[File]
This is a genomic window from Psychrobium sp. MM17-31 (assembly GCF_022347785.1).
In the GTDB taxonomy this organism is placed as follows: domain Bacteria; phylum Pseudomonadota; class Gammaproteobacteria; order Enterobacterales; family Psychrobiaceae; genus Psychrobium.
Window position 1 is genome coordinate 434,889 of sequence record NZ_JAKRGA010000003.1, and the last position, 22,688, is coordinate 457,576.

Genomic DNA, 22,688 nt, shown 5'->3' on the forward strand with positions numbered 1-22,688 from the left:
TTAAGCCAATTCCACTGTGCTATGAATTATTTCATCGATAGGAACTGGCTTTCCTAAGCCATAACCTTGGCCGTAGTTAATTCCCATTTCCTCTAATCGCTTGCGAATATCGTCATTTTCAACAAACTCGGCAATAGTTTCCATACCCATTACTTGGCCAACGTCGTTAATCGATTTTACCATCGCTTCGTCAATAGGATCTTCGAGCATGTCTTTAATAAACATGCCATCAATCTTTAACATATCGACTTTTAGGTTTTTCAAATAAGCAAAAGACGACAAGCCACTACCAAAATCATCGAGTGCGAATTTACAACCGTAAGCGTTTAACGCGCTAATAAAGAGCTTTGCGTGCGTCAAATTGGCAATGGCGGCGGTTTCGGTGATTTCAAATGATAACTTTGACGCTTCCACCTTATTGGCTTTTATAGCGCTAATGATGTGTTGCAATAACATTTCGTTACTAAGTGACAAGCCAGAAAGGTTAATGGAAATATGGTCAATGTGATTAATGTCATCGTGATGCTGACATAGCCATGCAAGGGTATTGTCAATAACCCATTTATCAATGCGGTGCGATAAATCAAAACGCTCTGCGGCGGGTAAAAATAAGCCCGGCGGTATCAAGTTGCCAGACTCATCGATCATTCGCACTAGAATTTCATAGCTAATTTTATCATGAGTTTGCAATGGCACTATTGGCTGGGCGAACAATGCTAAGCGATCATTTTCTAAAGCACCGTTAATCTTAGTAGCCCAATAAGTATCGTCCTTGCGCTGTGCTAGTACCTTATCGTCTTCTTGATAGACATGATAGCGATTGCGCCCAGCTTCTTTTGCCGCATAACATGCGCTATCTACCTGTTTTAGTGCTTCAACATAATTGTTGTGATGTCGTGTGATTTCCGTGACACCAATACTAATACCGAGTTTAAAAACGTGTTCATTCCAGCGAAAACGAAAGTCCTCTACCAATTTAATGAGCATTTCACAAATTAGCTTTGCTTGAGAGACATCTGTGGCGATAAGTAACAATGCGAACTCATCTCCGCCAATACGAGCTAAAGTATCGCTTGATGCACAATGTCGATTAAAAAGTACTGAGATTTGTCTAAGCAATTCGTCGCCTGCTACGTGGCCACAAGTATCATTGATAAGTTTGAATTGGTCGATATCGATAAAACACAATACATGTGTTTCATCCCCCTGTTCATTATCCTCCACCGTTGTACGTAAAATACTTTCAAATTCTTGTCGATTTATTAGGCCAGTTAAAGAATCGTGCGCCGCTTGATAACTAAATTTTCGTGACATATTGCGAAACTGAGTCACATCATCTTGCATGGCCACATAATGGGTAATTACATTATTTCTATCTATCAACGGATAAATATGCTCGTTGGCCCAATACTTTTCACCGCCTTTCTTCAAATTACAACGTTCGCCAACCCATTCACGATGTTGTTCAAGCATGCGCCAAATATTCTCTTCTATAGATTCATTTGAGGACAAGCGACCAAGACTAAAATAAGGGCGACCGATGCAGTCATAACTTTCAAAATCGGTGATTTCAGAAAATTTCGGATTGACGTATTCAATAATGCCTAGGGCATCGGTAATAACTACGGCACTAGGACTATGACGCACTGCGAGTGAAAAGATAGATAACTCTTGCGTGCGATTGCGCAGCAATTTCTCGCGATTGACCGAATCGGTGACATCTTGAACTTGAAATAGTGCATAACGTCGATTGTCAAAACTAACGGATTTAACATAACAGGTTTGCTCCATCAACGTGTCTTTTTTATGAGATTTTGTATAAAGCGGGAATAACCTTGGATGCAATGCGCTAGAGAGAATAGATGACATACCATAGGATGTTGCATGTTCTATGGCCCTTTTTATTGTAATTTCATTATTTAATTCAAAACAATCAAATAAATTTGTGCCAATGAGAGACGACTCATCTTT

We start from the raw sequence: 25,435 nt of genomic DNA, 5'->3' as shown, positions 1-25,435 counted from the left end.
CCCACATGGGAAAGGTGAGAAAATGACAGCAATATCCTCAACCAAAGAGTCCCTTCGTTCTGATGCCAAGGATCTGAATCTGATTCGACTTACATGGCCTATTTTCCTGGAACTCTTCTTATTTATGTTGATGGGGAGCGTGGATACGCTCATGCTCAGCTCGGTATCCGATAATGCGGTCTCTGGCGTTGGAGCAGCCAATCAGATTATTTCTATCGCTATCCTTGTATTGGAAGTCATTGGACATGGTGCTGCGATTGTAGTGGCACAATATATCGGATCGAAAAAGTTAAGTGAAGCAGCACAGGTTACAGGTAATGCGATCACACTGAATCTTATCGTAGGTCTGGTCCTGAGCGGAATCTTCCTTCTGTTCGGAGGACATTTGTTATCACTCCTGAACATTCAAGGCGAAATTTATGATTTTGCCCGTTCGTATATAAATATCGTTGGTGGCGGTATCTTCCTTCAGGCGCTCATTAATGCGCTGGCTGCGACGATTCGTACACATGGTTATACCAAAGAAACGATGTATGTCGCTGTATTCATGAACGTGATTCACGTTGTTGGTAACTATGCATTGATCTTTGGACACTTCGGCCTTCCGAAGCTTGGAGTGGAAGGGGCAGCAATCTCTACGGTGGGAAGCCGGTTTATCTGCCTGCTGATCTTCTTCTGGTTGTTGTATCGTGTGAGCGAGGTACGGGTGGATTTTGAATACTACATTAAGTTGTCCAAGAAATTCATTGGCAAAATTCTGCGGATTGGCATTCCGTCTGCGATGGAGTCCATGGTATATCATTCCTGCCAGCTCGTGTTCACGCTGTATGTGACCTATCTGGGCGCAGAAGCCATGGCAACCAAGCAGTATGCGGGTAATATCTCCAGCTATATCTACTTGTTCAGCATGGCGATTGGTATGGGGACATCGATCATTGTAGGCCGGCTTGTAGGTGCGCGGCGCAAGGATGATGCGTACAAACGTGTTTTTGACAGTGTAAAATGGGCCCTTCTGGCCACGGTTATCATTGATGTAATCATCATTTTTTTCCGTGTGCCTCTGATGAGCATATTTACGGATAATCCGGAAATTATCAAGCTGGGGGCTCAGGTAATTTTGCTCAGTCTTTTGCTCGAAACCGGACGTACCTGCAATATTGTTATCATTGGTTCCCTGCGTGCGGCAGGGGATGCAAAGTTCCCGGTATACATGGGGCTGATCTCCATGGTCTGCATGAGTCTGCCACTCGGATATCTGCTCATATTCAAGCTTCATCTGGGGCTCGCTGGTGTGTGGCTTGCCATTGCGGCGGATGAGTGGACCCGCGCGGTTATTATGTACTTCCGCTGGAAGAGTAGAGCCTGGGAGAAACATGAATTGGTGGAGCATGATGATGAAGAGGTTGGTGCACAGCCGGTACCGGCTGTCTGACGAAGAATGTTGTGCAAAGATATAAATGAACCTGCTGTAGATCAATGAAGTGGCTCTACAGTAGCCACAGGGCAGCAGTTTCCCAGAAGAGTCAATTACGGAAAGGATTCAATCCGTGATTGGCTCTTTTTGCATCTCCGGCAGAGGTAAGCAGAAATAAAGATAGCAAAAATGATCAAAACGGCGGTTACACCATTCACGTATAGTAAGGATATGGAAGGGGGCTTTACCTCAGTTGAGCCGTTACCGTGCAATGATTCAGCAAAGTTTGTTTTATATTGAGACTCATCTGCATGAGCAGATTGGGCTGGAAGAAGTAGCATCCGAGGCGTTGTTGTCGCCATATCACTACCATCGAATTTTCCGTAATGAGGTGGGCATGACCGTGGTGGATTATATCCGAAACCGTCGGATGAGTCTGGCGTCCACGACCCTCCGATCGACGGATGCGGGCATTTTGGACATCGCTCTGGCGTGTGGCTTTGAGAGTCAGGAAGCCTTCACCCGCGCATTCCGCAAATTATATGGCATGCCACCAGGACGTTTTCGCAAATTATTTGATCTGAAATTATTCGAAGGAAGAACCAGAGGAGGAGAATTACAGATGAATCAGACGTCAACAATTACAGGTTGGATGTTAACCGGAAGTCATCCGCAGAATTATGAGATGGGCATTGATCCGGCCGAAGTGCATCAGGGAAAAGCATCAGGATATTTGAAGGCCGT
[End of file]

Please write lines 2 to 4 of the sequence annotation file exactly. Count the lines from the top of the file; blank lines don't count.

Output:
In the GTDB taxonomy this organism is placed as follows: domain Bacteria; phylum Pseudomonadota; class Gammaproteobacteria; order Enterobacterales; family Psychrobiaceae; genus Psychrobium.
Window position 1 is genome coordinate 434,889 of sequence record NZ_JAKRGA010000003.1, and the last position, 22,688, is coordinate 457,576.

Genomic DNA, 22,688 nt, shown 5'->3' on the forward strand with positions numbered 1-22,688 from the left: